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Flashcards in Upper limb compressive neuropathies Deck (13):

Carpal tunnel syndrome

Compression of the median nerve as it passes through the carpal tunnel causing loss of sensation in particular areas in the hand.


What forms the carpal tunnel?

The carpal bones and the flexor retinaculum.


Where is sensation lost?

The thumb, index finger, middle finger and half of the ring finger.


Symptoms of carpal tunnel syndrome

Parathesia (abnormal sensation)
Loss of sensation
On examination- muscle wasting in the thenar (in extreme cases)


What occurs to cause carpal tunnel syndrome?

Any swelling in the carpal tunnel will compress the median nerve.


What runs through the carpal tunnel?

The median nerve and 9 flexor tendons.


Tests for carpal tunnel syndrome

Tinels test- percussing over the median nerve
Phalens test- Holding wrists in flexion decreasing the space in the carpal tunnel


Treatment of carpal tunnel syndrome

Non-operative- steroid injections
Use of splints at night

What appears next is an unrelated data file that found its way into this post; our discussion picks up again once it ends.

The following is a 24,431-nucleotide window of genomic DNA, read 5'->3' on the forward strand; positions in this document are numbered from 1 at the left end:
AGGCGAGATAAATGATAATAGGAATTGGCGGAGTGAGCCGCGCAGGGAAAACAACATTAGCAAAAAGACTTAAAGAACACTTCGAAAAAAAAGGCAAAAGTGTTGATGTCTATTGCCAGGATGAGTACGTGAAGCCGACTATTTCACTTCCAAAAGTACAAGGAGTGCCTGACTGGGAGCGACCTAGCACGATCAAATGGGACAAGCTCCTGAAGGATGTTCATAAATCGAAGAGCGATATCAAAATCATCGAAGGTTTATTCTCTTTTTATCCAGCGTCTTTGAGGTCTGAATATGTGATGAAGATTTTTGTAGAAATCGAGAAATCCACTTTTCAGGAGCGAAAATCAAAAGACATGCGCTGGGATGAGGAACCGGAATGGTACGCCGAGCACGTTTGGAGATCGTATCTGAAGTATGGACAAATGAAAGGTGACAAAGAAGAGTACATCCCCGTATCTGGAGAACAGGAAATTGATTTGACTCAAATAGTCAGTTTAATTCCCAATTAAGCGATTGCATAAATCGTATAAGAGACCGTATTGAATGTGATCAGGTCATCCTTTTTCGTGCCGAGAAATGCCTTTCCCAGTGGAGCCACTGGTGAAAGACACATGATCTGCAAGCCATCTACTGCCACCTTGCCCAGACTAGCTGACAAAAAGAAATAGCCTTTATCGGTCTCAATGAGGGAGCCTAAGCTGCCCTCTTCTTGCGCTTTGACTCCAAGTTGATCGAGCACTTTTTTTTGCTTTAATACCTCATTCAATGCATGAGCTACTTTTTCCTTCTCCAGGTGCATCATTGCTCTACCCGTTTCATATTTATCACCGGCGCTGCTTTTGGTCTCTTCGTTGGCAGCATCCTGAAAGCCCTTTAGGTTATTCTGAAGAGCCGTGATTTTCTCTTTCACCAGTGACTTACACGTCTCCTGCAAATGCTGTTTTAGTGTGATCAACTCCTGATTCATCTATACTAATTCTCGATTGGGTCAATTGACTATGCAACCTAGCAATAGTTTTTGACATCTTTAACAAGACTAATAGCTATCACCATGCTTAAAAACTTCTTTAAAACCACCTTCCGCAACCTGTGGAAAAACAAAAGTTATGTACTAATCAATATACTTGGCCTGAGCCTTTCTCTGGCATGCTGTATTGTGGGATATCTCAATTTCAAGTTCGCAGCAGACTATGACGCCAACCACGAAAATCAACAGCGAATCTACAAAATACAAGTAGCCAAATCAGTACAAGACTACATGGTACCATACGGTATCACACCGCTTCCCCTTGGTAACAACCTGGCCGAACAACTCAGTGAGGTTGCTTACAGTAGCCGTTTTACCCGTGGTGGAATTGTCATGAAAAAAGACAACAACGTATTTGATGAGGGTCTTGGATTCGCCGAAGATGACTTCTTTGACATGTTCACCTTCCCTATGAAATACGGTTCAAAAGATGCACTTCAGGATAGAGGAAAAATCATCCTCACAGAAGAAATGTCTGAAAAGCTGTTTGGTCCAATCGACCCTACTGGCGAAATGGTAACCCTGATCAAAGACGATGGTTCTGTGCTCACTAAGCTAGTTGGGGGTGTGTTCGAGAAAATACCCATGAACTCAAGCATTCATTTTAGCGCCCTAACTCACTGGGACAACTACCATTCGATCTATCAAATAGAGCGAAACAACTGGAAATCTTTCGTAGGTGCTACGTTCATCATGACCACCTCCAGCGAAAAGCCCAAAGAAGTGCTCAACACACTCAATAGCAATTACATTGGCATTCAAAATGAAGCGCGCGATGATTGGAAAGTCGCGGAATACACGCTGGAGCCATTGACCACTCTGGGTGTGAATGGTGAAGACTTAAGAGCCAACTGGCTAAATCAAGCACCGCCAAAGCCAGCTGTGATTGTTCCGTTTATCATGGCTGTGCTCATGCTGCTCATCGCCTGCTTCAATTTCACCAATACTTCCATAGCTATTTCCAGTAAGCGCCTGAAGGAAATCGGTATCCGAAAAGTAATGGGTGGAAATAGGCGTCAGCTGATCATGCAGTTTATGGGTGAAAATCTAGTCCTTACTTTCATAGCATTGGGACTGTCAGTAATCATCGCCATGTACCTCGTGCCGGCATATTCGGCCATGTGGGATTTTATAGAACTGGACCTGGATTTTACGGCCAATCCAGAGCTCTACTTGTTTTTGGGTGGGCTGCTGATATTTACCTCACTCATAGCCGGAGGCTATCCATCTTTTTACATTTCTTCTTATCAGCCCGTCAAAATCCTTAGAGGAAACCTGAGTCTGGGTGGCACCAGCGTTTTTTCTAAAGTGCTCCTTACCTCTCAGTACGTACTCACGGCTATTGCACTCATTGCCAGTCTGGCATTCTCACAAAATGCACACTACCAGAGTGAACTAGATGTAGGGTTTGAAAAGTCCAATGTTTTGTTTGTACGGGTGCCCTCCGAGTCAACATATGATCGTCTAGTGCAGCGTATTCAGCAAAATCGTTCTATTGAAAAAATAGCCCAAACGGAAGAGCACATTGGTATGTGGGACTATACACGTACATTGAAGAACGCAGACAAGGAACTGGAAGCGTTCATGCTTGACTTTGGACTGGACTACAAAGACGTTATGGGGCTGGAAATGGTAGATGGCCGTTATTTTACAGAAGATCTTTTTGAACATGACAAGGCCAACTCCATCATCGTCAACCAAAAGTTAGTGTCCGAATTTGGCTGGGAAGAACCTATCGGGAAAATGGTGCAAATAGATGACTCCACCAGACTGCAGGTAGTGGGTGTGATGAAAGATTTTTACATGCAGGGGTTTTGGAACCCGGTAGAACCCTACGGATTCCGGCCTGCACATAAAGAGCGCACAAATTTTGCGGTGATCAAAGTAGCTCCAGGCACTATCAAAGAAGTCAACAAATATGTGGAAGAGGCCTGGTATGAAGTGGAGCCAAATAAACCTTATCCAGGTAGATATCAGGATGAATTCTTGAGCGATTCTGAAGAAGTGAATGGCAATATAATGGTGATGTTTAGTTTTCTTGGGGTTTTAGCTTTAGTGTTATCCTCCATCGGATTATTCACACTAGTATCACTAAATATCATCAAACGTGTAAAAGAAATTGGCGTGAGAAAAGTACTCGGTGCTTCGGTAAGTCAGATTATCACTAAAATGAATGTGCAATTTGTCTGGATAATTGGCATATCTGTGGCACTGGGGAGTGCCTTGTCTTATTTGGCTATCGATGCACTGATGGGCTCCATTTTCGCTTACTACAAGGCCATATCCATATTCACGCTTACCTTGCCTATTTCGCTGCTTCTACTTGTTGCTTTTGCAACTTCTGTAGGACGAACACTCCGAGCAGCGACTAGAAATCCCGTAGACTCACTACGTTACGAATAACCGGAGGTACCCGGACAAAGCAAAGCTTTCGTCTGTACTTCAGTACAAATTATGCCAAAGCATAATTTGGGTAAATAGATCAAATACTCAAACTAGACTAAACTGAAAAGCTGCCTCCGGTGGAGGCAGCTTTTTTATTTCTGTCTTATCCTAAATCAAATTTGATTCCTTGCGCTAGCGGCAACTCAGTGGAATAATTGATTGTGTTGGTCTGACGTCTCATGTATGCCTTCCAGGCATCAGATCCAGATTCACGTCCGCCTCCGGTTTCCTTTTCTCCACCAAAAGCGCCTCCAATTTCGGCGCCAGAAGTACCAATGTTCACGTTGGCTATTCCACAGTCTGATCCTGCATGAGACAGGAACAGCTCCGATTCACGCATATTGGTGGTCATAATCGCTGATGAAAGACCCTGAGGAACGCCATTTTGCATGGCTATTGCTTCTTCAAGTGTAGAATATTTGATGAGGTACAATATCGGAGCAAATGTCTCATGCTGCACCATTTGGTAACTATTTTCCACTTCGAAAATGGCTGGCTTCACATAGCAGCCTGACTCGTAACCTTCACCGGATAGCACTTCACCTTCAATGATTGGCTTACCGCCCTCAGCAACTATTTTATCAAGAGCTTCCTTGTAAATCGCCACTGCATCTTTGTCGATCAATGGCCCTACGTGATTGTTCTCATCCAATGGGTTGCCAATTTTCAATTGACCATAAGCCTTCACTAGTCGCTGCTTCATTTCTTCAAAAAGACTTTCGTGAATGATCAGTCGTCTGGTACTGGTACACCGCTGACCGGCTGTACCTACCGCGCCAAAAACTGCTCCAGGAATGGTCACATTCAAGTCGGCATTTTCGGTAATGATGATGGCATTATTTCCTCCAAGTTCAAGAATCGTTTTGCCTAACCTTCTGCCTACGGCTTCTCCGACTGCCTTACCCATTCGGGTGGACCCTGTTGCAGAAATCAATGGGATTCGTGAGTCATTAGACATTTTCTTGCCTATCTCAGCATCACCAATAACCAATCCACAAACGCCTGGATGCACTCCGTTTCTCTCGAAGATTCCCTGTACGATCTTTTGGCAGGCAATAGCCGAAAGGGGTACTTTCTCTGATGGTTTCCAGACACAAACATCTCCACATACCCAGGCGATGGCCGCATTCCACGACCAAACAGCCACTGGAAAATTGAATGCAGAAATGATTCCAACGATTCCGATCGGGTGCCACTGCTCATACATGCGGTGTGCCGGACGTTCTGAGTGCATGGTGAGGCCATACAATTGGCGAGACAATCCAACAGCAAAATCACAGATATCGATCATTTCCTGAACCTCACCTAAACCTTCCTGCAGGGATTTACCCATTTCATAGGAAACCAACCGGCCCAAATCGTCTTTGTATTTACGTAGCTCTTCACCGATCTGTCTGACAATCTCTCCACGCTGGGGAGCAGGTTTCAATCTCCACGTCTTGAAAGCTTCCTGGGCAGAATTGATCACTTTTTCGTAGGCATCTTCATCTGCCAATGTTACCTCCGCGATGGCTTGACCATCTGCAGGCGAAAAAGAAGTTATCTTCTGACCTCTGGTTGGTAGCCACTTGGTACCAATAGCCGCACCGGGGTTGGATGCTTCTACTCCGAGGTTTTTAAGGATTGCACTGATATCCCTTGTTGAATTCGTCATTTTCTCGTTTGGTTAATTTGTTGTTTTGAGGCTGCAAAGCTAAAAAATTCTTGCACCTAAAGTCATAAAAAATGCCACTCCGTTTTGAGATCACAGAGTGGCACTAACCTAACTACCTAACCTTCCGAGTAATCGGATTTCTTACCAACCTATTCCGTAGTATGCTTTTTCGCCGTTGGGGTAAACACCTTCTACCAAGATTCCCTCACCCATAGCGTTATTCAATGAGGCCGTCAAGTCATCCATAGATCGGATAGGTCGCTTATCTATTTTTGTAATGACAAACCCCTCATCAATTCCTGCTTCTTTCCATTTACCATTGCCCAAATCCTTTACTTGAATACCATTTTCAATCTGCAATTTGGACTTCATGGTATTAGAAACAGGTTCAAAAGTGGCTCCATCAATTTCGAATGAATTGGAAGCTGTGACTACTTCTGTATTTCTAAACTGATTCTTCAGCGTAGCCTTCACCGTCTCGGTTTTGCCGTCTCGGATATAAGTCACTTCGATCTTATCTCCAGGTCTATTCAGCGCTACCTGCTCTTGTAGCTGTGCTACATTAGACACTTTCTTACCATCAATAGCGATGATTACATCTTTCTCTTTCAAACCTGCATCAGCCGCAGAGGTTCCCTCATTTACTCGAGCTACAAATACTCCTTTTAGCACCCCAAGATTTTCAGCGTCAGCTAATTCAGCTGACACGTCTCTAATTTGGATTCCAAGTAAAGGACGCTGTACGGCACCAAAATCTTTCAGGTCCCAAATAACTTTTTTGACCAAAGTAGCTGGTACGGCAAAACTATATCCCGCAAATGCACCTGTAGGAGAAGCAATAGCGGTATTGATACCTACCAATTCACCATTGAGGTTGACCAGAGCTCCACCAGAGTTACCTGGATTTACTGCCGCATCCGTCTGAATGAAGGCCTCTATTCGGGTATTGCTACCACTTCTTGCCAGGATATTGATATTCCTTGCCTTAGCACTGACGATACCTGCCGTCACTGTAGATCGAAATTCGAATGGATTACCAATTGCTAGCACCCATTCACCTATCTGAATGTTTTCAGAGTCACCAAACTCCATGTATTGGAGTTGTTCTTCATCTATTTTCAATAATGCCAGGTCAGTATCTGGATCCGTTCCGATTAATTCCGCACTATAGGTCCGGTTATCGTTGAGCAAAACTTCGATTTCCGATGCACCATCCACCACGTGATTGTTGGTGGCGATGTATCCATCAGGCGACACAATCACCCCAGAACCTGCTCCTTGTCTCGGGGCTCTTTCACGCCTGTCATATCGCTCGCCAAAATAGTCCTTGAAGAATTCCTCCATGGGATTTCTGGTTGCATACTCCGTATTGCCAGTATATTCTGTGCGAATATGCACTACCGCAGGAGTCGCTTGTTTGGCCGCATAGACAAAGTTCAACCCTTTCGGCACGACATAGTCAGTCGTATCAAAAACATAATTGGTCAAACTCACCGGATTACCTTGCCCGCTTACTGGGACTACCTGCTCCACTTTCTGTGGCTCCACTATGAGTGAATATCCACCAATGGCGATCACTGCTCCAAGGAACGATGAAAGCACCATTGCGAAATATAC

Operative- carpal tunnel decompression


Why/who gets carpal tunnel syndrome?

Usually random
Can occur secondary to other conditions such as RA (synovitis- means less space), and fluid retaining- pregnancy, diabetes, chronic renal failure, hypothyroidism
Can also be a consequence of wrist fracture


Cubital tunnel syndrome

Compression of the ulnar nerve at the elbow behind the medial epichondyle.


Causes of cubital tunnel syndrome

Tightness of the Osborne fascia.
Tightness of the intermuscular septum between the two heads at the origin of flexor carpi ulnaris.


Patient presentation of cubital tunnel syndrome

Parathesia in the ulnar fingers (little finger and half of the ring finger).
Weakness of ulnar nerve innervated muscles.
Tinels test positive


Treatment of cubital tunnel syndrome

Surgical release.